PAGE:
The Rent Arrears Pre-action Requirements (Coronavirus)(Scotland) Regulations 2020 came into effect on 30 September 2020.
All landlords of Assured and Short Assured tenancies and Private Residential Tenancies must be aware of the pre-action requirements introduced by the Regulations where rent arrears due by a tenant have accrued wholly or partially on or after 27 May 2020.
Background to the Regulations
The Scottish Government seeks to ensure that no tenant will lose their home as a consequence of financial hardship suffered due to the coronavirus crisis. The Scottish Government therefore expects landlords to be flexible with tenants facing financial difficulties and to signpost them to sources of financial support available.
The Regulations are temporary and the Scottish Government hopes that these further measures will sustain tenancies and prevent homelessness. Landlords are therefore encouraged to implement the steps outlined in the Regulations as soon as a tenant falls into arrears and to engage early with a tenant about payment arrangements. The Regulations are designed to create greater consistency in practice between private landlords and ensure that eviction for rent arrears is a last resort
When do the regulations apply?
The emergency measures previously introduced by the Scottish Government on 7 April 2020 in the Coronavirus (Scotland) Act 2020 extended to the notice periods that landlords must give when ending a tenancy and made all grounds for the eviction in the private rented sector discretionary.
Where a landlord makes an application to the First-tier Tribunal Housing & Property Chamber for an eviction order on or after 6 October 2020 the Tribunal will take into account whether or not the landlord has complied with the pre-action requirements detailed in the Regulations in determining whether an eviction order should be granted.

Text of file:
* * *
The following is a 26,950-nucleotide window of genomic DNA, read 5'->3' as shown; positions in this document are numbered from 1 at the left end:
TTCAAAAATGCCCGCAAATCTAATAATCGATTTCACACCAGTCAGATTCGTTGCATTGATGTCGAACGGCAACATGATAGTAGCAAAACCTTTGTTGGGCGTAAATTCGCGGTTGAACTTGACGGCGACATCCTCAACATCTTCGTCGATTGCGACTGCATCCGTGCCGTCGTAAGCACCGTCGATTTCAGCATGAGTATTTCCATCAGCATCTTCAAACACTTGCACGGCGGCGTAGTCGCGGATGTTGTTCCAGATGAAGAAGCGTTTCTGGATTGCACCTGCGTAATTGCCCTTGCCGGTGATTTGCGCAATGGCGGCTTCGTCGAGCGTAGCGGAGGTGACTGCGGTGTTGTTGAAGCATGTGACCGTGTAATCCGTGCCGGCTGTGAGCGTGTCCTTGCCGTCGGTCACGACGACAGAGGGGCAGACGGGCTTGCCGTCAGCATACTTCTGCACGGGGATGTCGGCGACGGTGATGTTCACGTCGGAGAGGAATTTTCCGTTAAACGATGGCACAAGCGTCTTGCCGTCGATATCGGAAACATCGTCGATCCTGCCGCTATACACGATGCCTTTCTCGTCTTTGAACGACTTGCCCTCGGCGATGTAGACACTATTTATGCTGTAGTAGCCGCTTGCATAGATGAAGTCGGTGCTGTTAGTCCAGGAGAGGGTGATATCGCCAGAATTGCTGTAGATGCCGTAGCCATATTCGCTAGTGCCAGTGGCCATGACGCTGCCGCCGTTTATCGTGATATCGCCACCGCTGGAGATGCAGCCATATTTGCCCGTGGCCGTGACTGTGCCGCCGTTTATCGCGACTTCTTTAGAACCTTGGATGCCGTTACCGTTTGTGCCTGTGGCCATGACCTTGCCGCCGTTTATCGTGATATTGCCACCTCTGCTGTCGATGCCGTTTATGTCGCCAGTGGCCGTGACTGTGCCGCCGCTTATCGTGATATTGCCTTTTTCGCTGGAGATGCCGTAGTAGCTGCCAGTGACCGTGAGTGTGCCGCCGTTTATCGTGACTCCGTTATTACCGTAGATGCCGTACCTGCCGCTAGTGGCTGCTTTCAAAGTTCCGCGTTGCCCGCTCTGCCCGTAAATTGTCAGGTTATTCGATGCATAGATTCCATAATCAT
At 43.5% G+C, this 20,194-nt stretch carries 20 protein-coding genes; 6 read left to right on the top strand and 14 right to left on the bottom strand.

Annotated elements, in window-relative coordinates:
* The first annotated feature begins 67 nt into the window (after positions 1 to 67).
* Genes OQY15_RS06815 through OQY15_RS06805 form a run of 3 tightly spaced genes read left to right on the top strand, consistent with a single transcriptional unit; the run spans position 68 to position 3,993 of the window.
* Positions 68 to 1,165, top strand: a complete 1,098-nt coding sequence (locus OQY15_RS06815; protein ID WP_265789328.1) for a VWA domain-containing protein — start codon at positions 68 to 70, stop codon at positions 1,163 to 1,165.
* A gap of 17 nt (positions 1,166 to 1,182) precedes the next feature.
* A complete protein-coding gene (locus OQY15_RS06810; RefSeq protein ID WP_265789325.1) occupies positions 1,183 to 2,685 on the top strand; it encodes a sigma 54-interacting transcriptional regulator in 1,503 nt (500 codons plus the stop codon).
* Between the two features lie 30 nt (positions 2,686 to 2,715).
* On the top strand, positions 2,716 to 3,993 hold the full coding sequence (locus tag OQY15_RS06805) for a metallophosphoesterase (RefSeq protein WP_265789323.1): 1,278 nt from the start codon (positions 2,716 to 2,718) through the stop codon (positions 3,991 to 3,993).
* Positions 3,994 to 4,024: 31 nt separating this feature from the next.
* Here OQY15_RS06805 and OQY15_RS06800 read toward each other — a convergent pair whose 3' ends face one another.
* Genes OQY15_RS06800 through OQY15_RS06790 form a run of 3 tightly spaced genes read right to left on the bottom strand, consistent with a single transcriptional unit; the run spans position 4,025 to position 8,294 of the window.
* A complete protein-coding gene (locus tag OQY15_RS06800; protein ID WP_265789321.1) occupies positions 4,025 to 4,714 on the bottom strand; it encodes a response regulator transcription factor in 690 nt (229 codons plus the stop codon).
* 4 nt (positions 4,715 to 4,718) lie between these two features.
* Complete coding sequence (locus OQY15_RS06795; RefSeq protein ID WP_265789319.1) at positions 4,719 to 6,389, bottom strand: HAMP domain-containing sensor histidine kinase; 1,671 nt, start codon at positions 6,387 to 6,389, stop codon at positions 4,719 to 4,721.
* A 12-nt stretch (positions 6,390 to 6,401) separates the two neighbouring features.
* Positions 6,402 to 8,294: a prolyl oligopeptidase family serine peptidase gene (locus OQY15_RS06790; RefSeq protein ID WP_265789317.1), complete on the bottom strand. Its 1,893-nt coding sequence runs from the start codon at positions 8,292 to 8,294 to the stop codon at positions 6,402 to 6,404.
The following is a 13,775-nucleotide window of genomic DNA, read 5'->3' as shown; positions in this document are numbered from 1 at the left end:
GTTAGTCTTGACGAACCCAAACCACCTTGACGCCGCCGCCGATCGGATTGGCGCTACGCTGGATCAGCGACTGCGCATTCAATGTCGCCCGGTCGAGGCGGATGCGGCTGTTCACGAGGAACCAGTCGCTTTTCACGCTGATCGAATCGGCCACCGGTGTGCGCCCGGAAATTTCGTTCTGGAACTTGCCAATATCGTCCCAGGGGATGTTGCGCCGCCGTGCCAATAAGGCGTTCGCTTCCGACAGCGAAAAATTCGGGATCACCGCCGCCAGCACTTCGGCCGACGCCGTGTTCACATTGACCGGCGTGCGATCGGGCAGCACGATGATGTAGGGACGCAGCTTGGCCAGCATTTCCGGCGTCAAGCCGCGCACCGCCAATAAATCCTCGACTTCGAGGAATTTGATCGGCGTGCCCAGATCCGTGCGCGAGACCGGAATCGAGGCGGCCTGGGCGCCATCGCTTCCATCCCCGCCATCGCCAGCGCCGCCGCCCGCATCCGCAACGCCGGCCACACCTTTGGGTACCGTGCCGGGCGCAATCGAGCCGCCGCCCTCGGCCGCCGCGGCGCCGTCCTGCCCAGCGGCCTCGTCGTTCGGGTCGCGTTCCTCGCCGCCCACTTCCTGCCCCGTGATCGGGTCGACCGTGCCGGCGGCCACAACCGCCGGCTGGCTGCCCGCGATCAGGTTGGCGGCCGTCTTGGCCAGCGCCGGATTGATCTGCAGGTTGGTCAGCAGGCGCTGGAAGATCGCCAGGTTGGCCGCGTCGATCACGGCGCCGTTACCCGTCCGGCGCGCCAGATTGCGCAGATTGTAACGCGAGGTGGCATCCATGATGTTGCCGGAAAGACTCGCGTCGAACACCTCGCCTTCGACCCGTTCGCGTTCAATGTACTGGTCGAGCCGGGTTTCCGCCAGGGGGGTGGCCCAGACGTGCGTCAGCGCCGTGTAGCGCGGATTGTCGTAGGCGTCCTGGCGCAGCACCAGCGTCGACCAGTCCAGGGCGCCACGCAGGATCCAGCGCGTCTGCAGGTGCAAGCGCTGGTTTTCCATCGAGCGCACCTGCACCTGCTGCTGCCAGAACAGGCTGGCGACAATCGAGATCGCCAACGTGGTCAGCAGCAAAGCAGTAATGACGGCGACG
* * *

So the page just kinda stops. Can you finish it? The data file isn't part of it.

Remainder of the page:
The Regulations do not apply to any other ground of eviction, only rent arrears.
What are the pre-action requirements?
The Regulations stipulate the following pre-action requirements:-
1. The provision by the landlord to the tenant of clear information relating to:-
- The terms of the tenancy agreement;
- The amount of rent for which the tenant is in arrears;
- The tenant's rights in relation to proceedings for possession of a house including the pre-action requirements set out in the Regulations; and
- How the tenant may access information and advice on financial support and debt management.
2. That the landlord makes reasonable efforts to agree with the tenant a reasonable plan to make payment to the landlord of future rent due and the rent arrears accrued.
3. That the landlord gives reasonable consideration to:-
- Any steps being taken by the tenant which may affect the ability of the tenant to make payment to the landlord of the rent arrears within a reasonable period of time;
- The extent to which the tenant has complied with any payment plan agreed; and
- Any changes to the tenant’s circumstances which are likely to impact on the extent to which the tenant complies with the terms of the plan agreed.
It is in some respects unfortunate that these Regulations have been the brought into effect at a time when many landlords have served notice to tenants some months ago for arrears accrued where the 6 month notice period has already or is imminently due to expire. Had the Regulations been published at an earlier date those landlords could have taken steps to comply with the pre-action requirements during the notice period.
Whilst compliance with the Regulations is not mandatory it seems unlikely that, in the absence of exceptional circumstances, a Tribunal will consider granting an order for eviction where the pre-action requirements have not been met.
In an effort to assist landlords to comply with the Regulations the Scottish Government has published template letters for landlords to use in the dialogue with the tenant with regard to the arrears.
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